Talk:Data Structures

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I thought that the Records section would've been helpful in figuring out multidimensional maps -- maybe not; Veracity might've gone a bit too far with that example (which I understand, as she was trying to cover all her bases with one single unifying example). --Heeheehee 06:42, 10 March 2010 (UTC)

An attempt at explaining maps

(by Grotfang)

A map consists of two types of component.

  • The key
  • The value

A normal map (without using a record) can have multiple keys, but only one value. A map is formed by specifying a normal datatype for the value and including a key, then giving the map a name:

datatype [key] name;

Eg.

string [int] message;

This in itself is a useful feature, but there are many situations where you may wish to associate two values. For example, in the message map above, I may wish to specify both a message and a name to send it to. There are two ways I could deal with this problem. The first would be to create a second map with a corresponding key. I could then assume that message[key] should be send to recipient[key]. While this works, it is inefficient and untidy, as well as inflexible.

Mafia supports the ability to customise maps using record. Record tells mafia what each entry in a map means, thereby enabling us to have more than one value to the map. The best way to visualise maps is to see a row on a page:

key   value

We can extend our keys already by specifying multiples:

value [key1 , key2] name;

Produces:

key1   key2   value

What record lets us do is add more values:

key   value1   value2

Each line in a record is the next value and has to include the datatype of that value. Before we specified the value's datatype when we named the map (since there was only one value to assign a datatype to). Now we have to make a record of ALL the datatypes that will come up, and then when we make our map we will use the record name in place of a single datatype:

record kmailer{
   string message;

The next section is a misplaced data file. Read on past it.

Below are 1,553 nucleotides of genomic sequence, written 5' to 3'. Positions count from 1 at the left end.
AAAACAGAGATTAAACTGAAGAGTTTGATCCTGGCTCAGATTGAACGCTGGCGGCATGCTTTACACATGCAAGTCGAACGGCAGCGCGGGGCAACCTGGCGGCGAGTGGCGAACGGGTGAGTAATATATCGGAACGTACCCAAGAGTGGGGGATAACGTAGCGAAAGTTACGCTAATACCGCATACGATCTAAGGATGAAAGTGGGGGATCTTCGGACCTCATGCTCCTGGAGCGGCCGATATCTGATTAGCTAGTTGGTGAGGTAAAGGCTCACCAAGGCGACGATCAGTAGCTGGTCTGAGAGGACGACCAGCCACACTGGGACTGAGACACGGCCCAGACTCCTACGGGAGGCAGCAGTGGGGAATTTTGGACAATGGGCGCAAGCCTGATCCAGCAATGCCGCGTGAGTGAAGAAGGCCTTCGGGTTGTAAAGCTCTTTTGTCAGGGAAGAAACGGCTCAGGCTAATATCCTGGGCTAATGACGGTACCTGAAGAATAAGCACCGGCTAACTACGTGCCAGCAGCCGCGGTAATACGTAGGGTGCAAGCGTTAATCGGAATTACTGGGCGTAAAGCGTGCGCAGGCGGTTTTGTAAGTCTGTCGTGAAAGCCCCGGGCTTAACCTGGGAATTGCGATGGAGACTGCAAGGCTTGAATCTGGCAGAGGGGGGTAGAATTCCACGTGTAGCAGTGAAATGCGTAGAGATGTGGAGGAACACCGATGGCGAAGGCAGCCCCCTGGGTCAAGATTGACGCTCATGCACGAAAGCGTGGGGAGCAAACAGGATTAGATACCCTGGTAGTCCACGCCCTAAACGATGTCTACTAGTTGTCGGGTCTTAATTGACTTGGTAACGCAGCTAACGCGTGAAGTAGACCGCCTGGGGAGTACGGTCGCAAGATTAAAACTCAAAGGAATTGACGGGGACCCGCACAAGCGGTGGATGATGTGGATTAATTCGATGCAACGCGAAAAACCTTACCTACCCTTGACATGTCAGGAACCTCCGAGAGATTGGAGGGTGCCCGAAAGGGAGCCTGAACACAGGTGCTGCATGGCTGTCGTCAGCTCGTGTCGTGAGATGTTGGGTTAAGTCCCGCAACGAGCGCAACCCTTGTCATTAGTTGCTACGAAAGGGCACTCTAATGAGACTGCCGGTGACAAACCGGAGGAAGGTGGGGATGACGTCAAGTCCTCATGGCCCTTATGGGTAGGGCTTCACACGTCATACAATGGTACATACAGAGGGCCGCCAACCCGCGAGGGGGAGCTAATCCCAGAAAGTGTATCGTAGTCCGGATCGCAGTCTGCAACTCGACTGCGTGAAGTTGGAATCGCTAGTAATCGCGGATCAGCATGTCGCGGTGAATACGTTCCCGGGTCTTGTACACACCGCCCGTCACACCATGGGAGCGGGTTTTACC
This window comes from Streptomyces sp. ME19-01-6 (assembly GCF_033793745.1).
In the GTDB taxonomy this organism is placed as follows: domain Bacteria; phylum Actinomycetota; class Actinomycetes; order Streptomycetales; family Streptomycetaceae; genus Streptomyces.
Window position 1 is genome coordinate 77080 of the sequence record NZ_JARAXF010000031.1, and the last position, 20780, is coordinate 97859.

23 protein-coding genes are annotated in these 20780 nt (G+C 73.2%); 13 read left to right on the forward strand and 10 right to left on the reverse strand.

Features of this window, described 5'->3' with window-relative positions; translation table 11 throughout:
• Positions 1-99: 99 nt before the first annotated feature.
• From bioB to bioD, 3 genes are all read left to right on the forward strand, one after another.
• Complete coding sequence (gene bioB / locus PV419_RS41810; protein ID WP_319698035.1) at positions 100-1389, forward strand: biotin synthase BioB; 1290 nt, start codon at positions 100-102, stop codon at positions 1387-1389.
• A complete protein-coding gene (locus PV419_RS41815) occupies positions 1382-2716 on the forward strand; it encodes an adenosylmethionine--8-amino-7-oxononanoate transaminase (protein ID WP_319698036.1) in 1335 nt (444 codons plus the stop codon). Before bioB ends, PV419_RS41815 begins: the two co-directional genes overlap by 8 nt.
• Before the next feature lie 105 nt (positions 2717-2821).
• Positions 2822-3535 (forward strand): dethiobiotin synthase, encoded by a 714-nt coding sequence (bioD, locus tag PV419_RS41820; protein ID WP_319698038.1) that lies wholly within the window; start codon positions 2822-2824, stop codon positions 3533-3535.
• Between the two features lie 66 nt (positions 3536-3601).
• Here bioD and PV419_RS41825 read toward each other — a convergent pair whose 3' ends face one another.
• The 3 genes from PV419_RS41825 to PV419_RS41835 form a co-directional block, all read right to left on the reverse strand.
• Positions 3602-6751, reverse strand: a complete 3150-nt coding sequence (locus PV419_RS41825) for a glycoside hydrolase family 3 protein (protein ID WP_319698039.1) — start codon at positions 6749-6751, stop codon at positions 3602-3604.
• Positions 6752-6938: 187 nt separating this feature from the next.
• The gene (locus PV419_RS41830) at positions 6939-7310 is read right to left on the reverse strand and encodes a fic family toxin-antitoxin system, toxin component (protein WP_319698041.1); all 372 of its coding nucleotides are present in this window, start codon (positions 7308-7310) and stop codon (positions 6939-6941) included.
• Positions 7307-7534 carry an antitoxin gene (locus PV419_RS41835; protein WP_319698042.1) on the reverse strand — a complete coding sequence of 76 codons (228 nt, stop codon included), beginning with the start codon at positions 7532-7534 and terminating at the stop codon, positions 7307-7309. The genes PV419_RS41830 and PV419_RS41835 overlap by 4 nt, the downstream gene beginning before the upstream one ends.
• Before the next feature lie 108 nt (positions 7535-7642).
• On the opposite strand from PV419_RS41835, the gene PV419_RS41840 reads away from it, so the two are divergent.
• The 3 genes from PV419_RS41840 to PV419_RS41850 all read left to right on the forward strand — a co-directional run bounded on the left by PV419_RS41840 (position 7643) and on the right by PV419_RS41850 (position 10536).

string recipient;
}
kmailer [int] my_messages;

The example above creates the following map:

key   value1    value2
int   message   recipient

So far, so simple. The next bit is where it gets interesting. We can no longer assign a value to the map as a whole. Without a record, we can do the following:

string [int] message;
message[1] = "Hi there!";

This makes the string "Hi there!" our value for key = 1:

key   value
1   Hi there!

With a record, we can no longer assign a value to a key alone; we have more than one value and we need to specify which one it is we want to assign something to. So using the record above, to assign a message we would have to do the following:

record kmailer{
   string message;
   string recipient;
}
kmailer [int] my_messages;
my_messages[1].message = "Hi there!";
my_messages[1].recipient = "Grotfang";

Both values are assigned to our "1" key, but we must specify the value we are assigning. The following details what is going on in the map:

key   value1   value2
int   message   recipient
1   Hi there!   Grotfang

Multiple Keys

This is more complex. Maps with single keys are easy to understand how they will return - specify the map and key and you return the value (you need to specify which value you want if you use a record, but the principle is the same).

More than one key is where maps get truly interesting. To all extents and purposes, multiple keys tend to be a way to categorise data into groups and subgroups. The return values get more complicated, though.

Whenever you add a value to a map, all keys MUST be specified. However, when you are retrieving data this is not the case. This works best with an example:

string [string , string] my_map;
my_map["a","b"] = "ab";
print(my_map["a","b"]);

This returns:

ab

The map setup is:

key1   key2   value
a      b      ab

As you might expect. Here we specified a map with two keys and one value. We assigned a value "ab" to the combination of key1 ("a") and key2 ("b"). When we retrieved the value for that combination, we got "ab". So far, so unsurprising.

However, the natural question arises, what if we try to retrieve a value while only specifying one of the keys? The answer is that we need to change our perspective of the map to what I suggested earlier - that of groups and sub-groups.

The way I visualise this is to imaging key1 represents a group and key2 is a subgroup. If two map entries have the same key1, then you should perceive them as having some commonality. What happens when you retrieve using key1 only is that you return a map of all the map entries that have the specified value of key1. This means (as you are returning an aggregate) you need to specify a new map for the values to be placed in. The following example illustrates this:

string [string , string] my_map;
my_map["a","b"] = "ab";
my_map["b","c"] = "bc";
my_map["b","d"] = "bd";
my_map["c","d"] = "cd";
my_map["e","f"] = "ef";

string [string] my_map2 = my_map["b"];

foreach x in my_map2 {
   print( my_map2[x] );
}

The output is:

bc
bd

The setup for my_map is:

key1   key2   value
a      b      ab
b      c      bc
b      d      bd
c      d      cd
e      f      ef

The setup for my_map2 (containing only entries that have "b" as key1) is:

key   value
c      bc
d      bd

As you can see, my_map["a","b"], which has "b" as key2 is NOT included in the aggregate return. The more keys, the more level of control you have, but you cannot return (I don't think) a map of key1 that shares key2. It's a one-way structure. Of course, you could work around this with a new map that had the keys in reverse.